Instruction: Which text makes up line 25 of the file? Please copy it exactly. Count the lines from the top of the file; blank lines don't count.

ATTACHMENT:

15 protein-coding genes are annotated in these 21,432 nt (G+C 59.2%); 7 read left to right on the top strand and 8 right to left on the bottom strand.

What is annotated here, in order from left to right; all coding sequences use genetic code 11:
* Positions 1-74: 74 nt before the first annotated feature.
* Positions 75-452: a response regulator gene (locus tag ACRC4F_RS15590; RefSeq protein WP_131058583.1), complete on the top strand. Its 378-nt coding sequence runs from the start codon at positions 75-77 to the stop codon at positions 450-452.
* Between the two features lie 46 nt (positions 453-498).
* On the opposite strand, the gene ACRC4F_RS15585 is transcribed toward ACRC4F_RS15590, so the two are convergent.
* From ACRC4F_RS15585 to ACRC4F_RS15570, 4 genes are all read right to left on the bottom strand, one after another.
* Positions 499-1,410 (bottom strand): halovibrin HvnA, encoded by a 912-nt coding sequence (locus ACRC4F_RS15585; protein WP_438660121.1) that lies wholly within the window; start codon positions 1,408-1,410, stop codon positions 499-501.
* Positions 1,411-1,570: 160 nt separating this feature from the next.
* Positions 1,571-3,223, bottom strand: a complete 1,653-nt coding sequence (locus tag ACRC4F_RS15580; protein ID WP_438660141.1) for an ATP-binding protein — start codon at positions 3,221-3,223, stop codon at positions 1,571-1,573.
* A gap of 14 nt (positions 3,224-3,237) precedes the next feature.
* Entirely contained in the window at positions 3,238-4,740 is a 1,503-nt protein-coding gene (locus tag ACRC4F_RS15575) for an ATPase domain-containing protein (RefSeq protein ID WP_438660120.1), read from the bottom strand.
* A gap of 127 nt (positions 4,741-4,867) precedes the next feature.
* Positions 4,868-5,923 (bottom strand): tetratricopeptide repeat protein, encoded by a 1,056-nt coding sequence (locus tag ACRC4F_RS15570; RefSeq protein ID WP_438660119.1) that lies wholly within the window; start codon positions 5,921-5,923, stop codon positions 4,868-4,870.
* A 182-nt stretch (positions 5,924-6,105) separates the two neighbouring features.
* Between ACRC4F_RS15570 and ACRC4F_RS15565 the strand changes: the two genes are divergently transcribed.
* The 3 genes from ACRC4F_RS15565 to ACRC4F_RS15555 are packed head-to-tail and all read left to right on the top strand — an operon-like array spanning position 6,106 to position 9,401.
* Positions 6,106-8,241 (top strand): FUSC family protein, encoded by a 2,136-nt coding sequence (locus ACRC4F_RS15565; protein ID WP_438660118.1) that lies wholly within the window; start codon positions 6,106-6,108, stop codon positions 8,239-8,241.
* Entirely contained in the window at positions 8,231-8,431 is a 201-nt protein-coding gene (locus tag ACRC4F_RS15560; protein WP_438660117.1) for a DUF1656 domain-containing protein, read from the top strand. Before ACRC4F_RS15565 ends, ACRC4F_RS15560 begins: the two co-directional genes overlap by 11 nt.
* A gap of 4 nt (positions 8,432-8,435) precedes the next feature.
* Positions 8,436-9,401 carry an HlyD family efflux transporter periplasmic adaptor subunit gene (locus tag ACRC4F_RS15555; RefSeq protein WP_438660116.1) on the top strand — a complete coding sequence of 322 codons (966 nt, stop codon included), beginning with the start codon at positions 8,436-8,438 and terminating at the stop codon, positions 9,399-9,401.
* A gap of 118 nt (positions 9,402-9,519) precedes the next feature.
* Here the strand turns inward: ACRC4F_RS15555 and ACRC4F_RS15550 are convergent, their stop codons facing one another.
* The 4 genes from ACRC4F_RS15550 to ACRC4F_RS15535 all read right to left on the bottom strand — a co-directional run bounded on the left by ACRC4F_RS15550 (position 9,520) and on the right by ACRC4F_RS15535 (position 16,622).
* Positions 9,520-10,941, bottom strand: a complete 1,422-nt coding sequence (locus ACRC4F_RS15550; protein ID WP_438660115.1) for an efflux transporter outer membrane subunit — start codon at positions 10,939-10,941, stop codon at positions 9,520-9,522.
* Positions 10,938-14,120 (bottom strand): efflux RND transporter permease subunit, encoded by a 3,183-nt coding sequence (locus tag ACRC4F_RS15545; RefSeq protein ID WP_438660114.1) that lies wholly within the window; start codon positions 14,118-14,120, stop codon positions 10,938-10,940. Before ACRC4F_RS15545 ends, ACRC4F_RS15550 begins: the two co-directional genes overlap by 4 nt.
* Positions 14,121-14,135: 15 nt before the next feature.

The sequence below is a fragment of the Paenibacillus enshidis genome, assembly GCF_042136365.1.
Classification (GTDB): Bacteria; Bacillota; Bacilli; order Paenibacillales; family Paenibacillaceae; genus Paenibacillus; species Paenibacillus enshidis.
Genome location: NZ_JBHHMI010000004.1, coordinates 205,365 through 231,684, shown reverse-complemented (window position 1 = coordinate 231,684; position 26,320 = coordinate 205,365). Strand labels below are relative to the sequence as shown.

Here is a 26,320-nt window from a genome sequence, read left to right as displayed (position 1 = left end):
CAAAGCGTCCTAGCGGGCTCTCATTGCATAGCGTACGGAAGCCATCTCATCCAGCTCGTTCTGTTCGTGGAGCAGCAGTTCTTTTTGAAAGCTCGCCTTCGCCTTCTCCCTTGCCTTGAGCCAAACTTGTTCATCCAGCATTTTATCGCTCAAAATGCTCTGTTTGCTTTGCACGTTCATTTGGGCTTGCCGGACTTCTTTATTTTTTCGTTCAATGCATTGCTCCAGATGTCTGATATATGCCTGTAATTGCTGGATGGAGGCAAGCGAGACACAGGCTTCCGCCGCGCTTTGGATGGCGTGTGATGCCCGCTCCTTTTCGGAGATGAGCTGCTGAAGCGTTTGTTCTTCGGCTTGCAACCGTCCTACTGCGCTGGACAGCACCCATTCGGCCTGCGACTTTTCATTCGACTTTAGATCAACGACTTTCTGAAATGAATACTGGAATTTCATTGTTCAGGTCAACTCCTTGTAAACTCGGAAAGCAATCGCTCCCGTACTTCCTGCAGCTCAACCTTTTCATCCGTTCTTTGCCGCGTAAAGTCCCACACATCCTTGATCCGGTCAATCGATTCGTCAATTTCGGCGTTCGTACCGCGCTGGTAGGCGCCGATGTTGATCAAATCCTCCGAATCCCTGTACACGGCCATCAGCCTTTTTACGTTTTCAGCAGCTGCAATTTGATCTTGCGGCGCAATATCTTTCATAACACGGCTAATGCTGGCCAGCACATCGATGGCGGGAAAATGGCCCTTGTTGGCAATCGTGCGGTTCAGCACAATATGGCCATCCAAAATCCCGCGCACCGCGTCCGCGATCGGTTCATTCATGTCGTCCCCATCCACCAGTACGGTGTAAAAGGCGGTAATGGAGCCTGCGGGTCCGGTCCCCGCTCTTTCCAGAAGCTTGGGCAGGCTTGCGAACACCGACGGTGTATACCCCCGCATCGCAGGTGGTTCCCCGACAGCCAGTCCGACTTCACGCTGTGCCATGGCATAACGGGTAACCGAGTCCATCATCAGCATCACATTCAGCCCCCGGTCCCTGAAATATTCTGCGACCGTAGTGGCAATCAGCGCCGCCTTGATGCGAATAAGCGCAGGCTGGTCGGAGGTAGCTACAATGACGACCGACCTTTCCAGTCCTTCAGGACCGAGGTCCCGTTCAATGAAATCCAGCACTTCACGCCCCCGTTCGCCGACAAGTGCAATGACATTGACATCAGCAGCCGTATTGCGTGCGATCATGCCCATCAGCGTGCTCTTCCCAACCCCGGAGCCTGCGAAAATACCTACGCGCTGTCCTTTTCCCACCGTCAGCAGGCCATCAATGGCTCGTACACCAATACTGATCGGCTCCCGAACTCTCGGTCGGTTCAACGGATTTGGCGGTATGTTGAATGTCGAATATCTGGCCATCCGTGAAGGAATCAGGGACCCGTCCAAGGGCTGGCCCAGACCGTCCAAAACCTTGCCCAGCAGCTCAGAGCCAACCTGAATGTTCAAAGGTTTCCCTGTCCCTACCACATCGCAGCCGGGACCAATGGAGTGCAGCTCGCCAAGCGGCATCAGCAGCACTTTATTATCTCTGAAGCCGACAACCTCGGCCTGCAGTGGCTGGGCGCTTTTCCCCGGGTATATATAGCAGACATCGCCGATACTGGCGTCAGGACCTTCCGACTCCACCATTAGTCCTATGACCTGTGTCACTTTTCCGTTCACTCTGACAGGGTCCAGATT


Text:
* Positions 9,520-10,941, bottom strand: a complete 1,422-nt coding sequence (locus ACRC4F_RS15550; protein ID WP_438660115.1) for an efflux transporter outer membrane subunit — start codon at positions 10,939-10,941, stop codon at positions 9,520-9,522.